Nearly three years ago lawmakers on both sides of the political fence joined together and spent 18 months canvassing Oregon to seek input on a billion-dollar plan to upgrade the state’s transportation system. Elected leaders visited just about every part of Oregon where they met with stakeholders and key community members. They then went back to Salem and crafted a sober, precise bill that, while it raised taxes, was very much a vehicle of the people.

The result was the passage of House Bill 2017, a massive transportation initiative.

Lawmakers should take a careful look at the process to get House Bill 2017 passed as they contemplate Oregon’s failed climate bill from most recent legislative session. Then they should copy that process and go back on the road to meet with the people of Oregon.

The climate bill ended up dominating the legislative session and eventually sparked a walkout by Republican lawmakers. There was criticism of the Republican move and threats by the governor to send the Oregon State Police out to find them. The bill created a tremendous political rift inside the Legislature. Democrats, who have a supermajority in the Legislature, tried to essentially ram the climate bill through.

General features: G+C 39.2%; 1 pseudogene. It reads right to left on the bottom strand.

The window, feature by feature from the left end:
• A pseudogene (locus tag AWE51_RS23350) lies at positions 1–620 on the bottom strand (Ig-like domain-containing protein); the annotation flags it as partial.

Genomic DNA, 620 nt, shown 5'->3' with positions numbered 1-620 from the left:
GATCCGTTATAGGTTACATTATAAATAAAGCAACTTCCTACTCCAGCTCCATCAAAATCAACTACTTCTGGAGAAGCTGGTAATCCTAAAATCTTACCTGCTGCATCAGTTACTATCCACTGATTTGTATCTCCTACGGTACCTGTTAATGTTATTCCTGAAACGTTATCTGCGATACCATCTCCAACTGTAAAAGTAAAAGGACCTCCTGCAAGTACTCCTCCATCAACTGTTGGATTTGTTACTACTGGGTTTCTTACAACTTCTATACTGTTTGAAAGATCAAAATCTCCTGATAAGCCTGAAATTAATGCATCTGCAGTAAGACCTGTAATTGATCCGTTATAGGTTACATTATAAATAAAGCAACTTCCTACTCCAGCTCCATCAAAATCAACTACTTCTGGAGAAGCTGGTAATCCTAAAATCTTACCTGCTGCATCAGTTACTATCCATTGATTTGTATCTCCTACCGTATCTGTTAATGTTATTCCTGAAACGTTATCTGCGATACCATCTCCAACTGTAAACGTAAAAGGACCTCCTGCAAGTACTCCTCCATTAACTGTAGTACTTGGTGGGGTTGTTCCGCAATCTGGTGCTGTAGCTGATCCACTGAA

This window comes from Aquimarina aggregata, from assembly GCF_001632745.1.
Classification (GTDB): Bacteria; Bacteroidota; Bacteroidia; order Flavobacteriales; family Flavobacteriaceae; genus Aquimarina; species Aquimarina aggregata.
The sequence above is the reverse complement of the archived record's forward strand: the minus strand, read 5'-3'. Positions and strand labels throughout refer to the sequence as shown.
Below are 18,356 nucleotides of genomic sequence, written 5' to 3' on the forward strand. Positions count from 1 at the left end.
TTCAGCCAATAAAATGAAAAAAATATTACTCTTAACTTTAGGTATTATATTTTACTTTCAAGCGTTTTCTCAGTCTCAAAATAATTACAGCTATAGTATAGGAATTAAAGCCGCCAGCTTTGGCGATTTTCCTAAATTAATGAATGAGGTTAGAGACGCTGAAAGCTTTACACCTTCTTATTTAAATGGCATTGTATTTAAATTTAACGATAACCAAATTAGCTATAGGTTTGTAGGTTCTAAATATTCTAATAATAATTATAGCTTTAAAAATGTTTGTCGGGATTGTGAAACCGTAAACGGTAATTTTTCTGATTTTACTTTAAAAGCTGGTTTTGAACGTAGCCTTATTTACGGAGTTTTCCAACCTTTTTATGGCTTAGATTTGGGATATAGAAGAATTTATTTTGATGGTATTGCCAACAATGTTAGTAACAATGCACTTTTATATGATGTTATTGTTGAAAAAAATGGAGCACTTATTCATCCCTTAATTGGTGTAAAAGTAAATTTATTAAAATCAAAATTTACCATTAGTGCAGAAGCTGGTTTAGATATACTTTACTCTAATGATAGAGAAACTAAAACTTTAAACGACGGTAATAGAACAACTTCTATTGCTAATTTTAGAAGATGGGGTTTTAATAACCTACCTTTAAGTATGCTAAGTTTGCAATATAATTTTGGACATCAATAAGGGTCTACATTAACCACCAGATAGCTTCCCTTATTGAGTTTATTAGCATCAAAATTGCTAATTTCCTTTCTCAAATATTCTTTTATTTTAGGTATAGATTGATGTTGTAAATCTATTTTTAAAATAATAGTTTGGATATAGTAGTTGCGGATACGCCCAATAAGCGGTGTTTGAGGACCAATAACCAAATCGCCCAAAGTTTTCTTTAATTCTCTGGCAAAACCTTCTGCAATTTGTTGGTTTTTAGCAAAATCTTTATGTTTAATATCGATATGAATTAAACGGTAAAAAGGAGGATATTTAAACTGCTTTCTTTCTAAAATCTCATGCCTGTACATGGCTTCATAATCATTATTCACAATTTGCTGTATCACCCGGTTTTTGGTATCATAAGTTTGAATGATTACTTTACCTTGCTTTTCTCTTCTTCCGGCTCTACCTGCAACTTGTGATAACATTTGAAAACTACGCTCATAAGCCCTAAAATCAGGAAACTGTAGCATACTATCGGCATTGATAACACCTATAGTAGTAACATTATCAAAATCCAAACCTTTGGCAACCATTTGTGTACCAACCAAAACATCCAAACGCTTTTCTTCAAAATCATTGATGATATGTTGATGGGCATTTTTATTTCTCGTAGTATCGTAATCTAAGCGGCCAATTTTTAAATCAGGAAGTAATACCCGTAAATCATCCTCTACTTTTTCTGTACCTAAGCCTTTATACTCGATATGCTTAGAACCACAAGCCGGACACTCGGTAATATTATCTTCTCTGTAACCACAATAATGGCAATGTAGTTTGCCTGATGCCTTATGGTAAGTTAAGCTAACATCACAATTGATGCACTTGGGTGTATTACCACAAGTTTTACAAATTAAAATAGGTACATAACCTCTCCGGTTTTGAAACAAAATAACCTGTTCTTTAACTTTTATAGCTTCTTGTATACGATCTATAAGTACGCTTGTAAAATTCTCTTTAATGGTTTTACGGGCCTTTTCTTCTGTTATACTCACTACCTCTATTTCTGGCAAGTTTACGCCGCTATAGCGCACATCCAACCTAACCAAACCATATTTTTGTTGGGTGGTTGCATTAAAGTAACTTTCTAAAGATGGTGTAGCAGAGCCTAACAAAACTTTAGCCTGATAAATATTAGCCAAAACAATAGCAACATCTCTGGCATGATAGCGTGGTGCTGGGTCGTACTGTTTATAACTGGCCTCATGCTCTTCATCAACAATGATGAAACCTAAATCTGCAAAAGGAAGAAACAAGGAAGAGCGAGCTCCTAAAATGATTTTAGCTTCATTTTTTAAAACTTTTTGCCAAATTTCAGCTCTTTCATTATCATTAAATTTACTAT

Thankfully, that low moment in Oregon legislative history is behind us. Yet the supporters of the climate bill are not going to go away and there is more than a good chance some type of similar legislation will be presented in the future. We also need to face the fact that all of us need to be more than a little concerned about our climate and the way it is changing. Climate change is real, but the real question is what can Oregonians do about it? What is the best path forward?

That’s why the template used to pass House Bill 2017 should be carefully considered by our elected leaders. The recent climate change bill was a hodgepodge of wishful thinking, half-baked science connected to a cap-and-trade system that is convoluted and complicated. Our lawmakers can do better.

We need to address climate change, there is no doubt about that, but how we do it will be what is remembered. The way it was handled during the last Legislature was baffling and, ultimately, troubling for voters.

Going across Oregon, seeking input from the people, is the best way to move forward. And, if the people indicate they do not want a climate bill any time in the near future, well, so be it.

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